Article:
Recent dog bites in Parsons may lead to approval of an ordinance requiring the owners of vicious dogs to pay for an identification microchip.
The ordinance city commissioners will consider on Monday would require the city to impound any animal that bites a person and have it implanted with a microchip to help identify the animal in the future. The cost would be assessed to the owner if the animal is ultimately declared viscous. The dog could later be impounded in violation of the ordinance requiring vicious animals to be removed from the city. The city would have the option to euthanize the dog if the court deems it necessary.
During a Thursday afternoon work session, City Manager Debbie Lamb said the proposed ordinance is a result of several dog bites in the last few weeks. She said it is fairly certain that one of the dogs had been declared vicious and the owners ordered to remove it from town.
Lamb said it’s difficult to prove that a dog deemed vicious is the same dog investigated later. Dogs can have similar characteristics, and the owners will often claim a dog in question is not the same dog that was declared vicious. Microchipping should alleviate that problem.
“This is a way for us to more quickly identify that this is a dog that we’ve had before,” Lamb said.
Microchipping costs about $25, Lamb said, although the cost could be lower.
During Thursday’s discussion, Commissioner Tom Shaw said now may be a good time to also look at the pit bull ban that has been in place in Parsons since 1997. The ban was met with a lot of controversy, and reversal of the ban has been discussed a few times in commission meetings. Commissioners, including Shaw, favored keeping the ban in 2015 when Linda Semrad of Proud Animal Lovers Shelter requested a lift of the ban, but Commissioners Leland Crooks and Verlyn Bolinger have joined the board since then. Dr. Eva Dudek, Parsons Pet Hospital owner, called for a reversal last year, but her request generated very little discussion.
It’s difficult to tell what is and isn’t a pit bull at times, and the city hasn’t found a veterinarian to cooperate with the identification. Most veterinarians oppose breed-specific bans.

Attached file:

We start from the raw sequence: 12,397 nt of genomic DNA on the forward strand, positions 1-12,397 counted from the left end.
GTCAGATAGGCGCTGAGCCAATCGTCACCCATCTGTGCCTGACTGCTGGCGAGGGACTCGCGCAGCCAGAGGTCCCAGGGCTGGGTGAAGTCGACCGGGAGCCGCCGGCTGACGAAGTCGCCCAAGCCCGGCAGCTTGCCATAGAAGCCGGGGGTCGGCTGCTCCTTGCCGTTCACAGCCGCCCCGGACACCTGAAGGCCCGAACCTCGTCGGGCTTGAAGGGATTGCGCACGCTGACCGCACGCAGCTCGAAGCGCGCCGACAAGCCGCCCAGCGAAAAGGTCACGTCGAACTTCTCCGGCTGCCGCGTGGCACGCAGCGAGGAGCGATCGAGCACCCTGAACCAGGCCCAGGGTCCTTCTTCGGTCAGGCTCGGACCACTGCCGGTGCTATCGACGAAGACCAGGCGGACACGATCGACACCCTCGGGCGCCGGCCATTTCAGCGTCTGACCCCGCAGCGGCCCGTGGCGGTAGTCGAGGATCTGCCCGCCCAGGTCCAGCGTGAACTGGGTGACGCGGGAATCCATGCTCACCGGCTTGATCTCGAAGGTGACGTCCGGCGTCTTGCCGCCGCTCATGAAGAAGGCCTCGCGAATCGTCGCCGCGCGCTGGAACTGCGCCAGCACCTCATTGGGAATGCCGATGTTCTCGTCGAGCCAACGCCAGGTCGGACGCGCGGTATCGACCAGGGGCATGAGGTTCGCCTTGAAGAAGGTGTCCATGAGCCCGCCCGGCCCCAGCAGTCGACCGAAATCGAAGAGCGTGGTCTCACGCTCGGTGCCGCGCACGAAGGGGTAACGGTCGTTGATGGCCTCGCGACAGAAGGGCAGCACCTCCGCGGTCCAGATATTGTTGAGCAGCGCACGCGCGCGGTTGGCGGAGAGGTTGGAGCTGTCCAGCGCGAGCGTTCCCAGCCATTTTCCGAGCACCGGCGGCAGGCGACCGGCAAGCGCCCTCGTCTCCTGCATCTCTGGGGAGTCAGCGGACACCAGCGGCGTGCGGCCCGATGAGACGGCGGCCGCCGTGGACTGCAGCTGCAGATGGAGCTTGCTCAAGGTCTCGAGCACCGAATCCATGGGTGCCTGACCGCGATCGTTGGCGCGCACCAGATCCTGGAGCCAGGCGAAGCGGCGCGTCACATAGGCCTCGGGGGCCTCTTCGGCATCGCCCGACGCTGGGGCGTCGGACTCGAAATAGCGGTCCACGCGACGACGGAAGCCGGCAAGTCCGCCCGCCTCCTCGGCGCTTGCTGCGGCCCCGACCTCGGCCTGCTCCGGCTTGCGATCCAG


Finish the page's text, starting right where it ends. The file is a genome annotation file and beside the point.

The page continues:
“This goes kind of hand in glove with the whole idea of a vicious dog ordinance,” Shaw said of a possible reversal of the ban.
Shaw said he doesn’t really want to encourage people keeping pit bulls in town, but the city just hasn’t been able to enforce the ordinance. As a result, there are a lot of pit bulls in town, he said.
Commissioner Kevin Cruse agreed with Shaw, saying if the law is not enforceable, it might as well be eliminated.
Reversal of the pit bull ban was not included on the agenda for Monday’s meeting.
The commissioners will meet at 6 p.m. Monday in the commission room at the Parsons Municipal Building. Seating is still restricted in the commission room because of the COVID-19 pandemic, but there will be chairs available in the lobby with a TV broadcasting the meeting. Those attending will be invited to step into the room to speak.
In other business the commissioners will consider:
— Approving an ordinance that would rezone property at 2106 Crawford Ave. from multi-family residential (R-3) to service commercial (C-3) to allow Nick and Michelle Beery to continue operating Milli’s New and Used Furniture.
— Approving payment of $22,410 to BG Consultants Inc. for work completed on a stormwater improvement project. The city received a grant to make upgrades to two pump stations along the Labette Creek levy.
— Approving payment of $2,499 to Olsson Associates for inspection of the Lake Parsons dam.
— Approving payment of $10,628.38 to Heck & Wicker Construction, Parsons, for work on the 16th Street (U.S. 59) project that will improve drainage, widen the intersection at Main Street and add new concrete on 16th from Clark to Belmont.
— Approving the closure of North 18th Street from Washington Avenue to Main Street to allow food trucks to use the area during a 620 Shopping Event. Downtown business members of the Parsons Chamber of Commerce will host the event from 9 a.m. to about 3 p.m. June 20.
— Meeting in executive session for 15 minutes to discuss the possible purchase of lots for use by city departments.
During a Thursday afternoon work session the commissioners signed a contract for a Federal Aviation Administration grant to be used to add a new parallel taxiway that will connect the existing taxiway with the airport’s runway. LaForge and Budd Construction Co. was the apparent low bidder for project at $450,000.